by Jeremy Cote
While at the ECMAs last month, I accidentally, but fortunately found myself at the Lord Nelson Hotel on a Saturday evening. This just happened to be the location of a CD release party, that of none other than Bruce Guthro, the north side’s favorite son. Why by accident? By pure stroke of luck, I happened to be with an acquaintance of Bruce’s who had been given a personal invitation, he in turn, invited me. Although it wasn’t the wildest party I had ever crashed, it certainly held the promise of something special. I can tell you, I wasn’t disappointed.
Guthro’s second album, Of Your Son, is his first with EMI, and the major label record company pulled out all the stops. The evening started out with a cocktail hour, attended by an eclectic group, ranging from record executives to fellow musicians. The background music was, naturally, Of Your Son, on continuous loop to put people in the mood. Finally EMI president Dean Cameron took the stage to introduce the man of the hour. He outlined the company’s first encounter with Bruce, which was the Stan Rogers’ tribute concert. There, Guthro sang an original composition in the style of Rogers’. Since that time, EMI has been involved with Bruce, anticipating what would surely be a collection of truly original music. With this confidence in the artist he introduced Bruce Guthro.
In front of a standing room only crowd, Bruce opened with his first single from the album “Walk This Road.” The audience was familiar with the song and some could be seen singing the lyrics along with the band. When the song had ended Guthro informed the crowd that the single had just broken the top ten, good news at a release party. This up-tempo single has a folk/country sound which has brought it radio play on a wide variety of stations. This trend in crossover music has been working in the recent past for U.S. artists and is will likely work for Guthro.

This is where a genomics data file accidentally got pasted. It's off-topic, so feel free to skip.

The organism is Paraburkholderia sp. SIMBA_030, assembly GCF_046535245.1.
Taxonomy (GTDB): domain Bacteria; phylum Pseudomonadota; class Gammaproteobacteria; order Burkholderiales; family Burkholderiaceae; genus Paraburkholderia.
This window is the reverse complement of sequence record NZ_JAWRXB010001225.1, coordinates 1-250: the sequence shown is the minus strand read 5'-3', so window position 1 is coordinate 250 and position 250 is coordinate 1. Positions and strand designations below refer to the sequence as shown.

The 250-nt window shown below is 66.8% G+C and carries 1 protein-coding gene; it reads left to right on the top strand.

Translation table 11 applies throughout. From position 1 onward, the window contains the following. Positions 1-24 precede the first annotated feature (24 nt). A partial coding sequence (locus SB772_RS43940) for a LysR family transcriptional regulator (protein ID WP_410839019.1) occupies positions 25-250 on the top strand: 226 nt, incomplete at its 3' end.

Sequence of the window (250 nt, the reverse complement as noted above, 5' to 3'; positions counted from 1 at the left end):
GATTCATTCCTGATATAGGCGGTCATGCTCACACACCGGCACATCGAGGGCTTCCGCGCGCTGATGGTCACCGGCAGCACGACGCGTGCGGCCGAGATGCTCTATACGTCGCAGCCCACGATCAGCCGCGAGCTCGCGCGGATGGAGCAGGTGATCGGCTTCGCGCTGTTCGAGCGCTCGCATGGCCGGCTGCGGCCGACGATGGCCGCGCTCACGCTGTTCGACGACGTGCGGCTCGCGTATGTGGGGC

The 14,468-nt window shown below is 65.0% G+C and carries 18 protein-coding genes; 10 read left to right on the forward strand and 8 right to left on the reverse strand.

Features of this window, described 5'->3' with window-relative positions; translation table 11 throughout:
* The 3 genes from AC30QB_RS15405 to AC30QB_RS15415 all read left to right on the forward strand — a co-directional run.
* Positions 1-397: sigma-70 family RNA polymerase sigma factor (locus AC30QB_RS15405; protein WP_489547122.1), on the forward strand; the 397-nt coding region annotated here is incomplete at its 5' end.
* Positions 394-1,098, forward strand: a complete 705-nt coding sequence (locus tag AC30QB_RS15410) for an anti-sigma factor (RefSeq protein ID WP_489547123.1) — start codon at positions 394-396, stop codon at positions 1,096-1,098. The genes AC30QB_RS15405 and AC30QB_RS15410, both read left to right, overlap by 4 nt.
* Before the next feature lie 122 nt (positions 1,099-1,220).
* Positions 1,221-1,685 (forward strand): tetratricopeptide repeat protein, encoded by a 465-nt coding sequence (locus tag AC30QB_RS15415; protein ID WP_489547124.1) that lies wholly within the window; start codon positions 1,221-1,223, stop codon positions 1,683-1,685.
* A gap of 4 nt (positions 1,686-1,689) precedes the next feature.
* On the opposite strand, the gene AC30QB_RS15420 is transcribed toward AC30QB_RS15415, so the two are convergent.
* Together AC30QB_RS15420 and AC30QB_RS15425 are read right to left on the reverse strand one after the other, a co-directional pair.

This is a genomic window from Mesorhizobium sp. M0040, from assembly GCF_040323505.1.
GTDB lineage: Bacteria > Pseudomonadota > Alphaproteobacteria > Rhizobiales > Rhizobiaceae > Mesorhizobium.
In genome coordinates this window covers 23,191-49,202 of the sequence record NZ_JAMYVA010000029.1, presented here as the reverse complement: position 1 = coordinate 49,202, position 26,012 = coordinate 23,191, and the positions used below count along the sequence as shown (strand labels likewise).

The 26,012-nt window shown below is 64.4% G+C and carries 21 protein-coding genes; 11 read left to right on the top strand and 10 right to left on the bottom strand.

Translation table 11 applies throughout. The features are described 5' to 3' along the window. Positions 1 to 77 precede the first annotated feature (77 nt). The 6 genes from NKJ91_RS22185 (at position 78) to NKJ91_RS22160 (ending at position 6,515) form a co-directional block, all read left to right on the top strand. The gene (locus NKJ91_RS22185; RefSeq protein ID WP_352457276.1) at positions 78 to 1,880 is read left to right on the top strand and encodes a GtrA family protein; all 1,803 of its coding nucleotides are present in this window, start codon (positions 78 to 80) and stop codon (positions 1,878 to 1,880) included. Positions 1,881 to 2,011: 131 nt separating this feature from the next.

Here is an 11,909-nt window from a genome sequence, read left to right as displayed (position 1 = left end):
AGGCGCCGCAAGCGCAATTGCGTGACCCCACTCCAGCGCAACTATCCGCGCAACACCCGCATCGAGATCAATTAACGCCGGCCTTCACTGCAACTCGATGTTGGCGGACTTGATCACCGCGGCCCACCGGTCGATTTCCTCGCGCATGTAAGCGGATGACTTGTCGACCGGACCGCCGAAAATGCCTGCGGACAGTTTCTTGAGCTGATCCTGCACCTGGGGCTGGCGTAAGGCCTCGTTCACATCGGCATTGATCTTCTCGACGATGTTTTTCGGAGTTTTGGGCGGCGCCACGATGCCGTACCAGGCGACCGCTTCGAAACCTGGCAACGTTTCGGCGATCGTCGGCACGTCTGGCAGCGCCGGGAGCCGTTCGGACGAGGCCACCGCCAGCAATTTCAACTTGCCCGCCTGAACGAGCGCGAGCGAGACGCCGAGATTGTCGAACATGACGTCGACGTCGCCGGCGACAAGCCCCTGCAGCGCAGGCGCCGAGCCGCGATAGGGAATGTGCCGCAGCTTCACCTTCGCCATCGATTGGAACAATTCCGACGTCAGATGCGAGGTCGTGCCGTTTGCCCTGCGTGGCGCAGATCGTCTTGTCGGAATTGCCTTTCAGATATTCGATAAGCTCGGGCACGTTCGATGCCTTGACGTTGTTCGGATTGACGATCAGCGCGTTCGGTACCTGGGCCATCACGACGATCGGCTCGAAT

Other songs from the album that were played included “Ivey’s Wall” which followed an introduction from Bruce that demonstrated that he can be a showman as well as a prolific song writer. He introduced the song as a tribute to a favorite uncle who would tell his nephew stories of the past and of the boy’s late father. Leaving meaningful silences in the description, Guthro drew the audience into the tale, then started the tune powerfully The show stopper was the next release from the album, Falling, and was heard on the ECMA awards show the following night. While he sang, the crowd remained almost silent as they absorbed the lyrics. The power of the song caught most off guard as Guthro had been smiles and jokes up until the first note. A measure of how the audience was affected by this song is the fact that a full ten seconds passed between the final note and the first applause, which immediately swept through the crowd. If this reaction is representative of the reception on the charts, this single has tremendous selling power. The final song of the evening held a special surprise. Natalie MacMaster, with whom Guthro has worked in the past, came on stage to lend fiddle background to the song “Dirty Money”. This country/rock tune had the crowd moving and Natalie lent her energy to make it a good choice for a grand finale.
The band took their bows to applause and whistles, and the strains of Bruce’s album were again played at near sub-conscious levels. Media personnel flocked to the stage to speak to Bruce and Natalie. Bruce stayed for a considerable time, talking to people in the crowd and signing autographs on posters. Guthro happens to be one of the most approachable performers I’ve come into contact with. I left the ballroom with anticipation that the approval shown by that night’s spectators would be shared by the general public.